Pros and cons of a travelling gap year

Posted on: 09/03/2010

By Kirstie Dyke

Nowadays, a common choice for students leaving college is to take a year out before moving onto the next stage of their lives, whether that is university, full time employment or one of the other many options that every student has. Once you’ve decided to take a gap year, suddenly you’re faced with a whole plethora of new options – how to fill the 12 months ahead. Here we talk through the positive and negative aspects of travelling or making trips within your gap year.


You may have taken the gap year because you simply didn’t have a clue what you wanted to do next. You won’t make a rushed decision and you may meet people or see things along the way that persuade you to explore avenues you had never thought about before.

If you’ve travelled around the world, got yourself from point A to point B, met new people and earned the money you need, chances are you are going to return a more mature person with extra skills compared with someone who has spent the summer down the pub.

In addition, some of those skills are going to look useful on a CV. An employer will be impressed by your organisation skills and new found responsibility, universities will appreciate your increased maturity and confidence in making new friends and how better to convince a new landlord that you will be a good tenant than explaining that not only have you lived away from home before but that you have lived in another country. Those are only general skills, you could volunteer or take part in a course on your gap year and gain many more specialised ones.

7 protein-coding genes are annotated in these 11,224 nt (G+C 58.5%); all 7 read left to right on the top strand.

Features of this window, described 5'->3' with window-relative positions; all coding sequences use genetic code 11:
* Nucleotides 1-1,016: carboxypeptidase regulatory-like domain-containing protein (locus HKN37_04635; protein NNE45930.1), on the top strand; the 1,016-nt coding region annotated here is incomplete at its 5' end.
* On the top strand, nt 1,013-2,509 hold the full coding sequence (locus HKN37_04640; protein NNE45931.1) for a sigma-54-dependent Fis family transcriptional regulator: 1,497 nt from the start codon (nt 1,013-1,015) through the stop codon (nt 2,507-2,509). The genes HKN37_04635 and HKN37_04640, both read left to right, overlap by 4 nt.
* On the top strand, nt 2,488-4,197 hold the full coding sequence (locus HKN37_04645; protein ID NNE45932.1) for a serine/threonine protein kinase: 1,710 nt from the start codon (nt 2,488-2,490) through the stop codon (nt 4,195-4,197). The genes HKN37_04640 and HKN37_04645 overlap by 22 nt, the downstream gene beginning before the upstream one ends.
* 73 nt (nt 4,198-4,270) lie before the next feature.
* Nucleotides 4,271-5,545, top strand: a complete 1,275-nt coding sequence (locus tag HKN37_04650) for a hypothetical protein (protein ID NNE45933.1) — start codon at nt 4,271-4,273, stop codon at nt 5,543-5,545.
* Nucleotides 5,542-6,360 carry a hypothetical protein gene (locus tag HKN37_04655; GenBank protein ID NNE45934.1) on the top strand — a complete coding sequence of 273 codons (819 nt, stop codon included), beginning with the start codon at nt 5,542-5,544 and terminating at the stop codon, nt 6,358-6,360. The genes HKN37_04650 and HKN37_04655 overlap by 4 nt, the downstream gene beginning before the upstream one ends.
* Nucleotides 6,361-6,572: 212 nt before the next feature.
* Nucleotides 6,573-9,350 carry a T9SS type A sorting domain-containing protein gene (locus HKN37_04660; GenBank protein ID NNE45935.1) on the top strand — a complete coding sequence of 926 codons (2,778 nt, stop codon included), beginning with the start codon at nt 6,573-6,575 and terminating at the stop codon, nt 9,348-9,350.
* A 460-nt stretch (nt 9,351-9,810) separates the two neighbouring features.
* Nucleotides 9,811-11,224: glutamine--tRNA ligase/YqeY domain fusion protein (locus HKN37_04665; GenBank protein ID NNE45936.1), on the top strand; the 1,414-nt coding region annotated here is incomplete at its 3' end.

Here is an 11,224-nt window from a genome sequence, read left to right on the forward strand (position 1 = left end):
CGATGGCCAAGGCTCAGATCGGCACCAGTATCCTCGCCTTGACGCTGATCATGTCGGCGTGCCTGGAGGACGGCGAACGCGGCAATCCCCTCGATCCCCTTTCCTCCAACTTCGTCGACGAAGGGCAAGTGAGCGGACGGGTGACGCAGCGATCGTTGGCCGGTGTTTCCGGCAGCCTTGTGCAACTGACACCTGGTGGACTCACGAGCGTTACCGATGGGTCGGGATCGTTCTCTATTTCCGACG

You’re at a unique point in your life when most people don’t have any bills, mortgages or loans that need paying every month. This means saving the money you need to travel is easier and quicker, and you don’t have any worries about whether the gas bill was paid on time when you are halfway around the world.

Travelling, wherever you decide to go, means that you will make new friends, see some amazing sights and take part in extraordinary cultures. While on the road you could volunteer, work your way around your chosen path or just lie back and enjoy the view. The possibilities are endless.


You could just end up wasting a year. For a gap year to be successful, especially when travelling, it has to be planned well. If you don’t save enough money, miss your booking deadlines or blow your budget on your first week from home, you may find yourself wishing you hadn’t taken the year out in the first place.

Many of your friends will have moved on to work or university, often leaving the area where you grew up together. Hearing about their wild fresher’s week isn’t going to be much fun when you’ve been working three jobs just to save enough money for a flight.

Some employers or universities will want you to prove that your gap year was worthwhile. Although spending all your time lying on a white beach in Thailand seems like a lovely idea, your gorgeous tan won’t impress the bosses.

Money. Travelling gap years cost a lot. Even though you’ve worked three jobs every day for the whole summer you still may only have enough to stay in a flea-ridden hostel without any locks on the doors. There are lots of hidden costs – insurance, visas and immunisations to name but a few.

You might find it hard to get motivated again back in the ‘real world’. Working 9-5 or slogging it out at university may not seem as attractive as it once did after you’ve finished your round the world adventure. If you know that you definitely want to go to university before you set off, it might be worth applying for deferred entry the year before, just to make sure that you do actually go.

What do you think about a gap year? Are they a good idea? What are your plans? Add your comment below.


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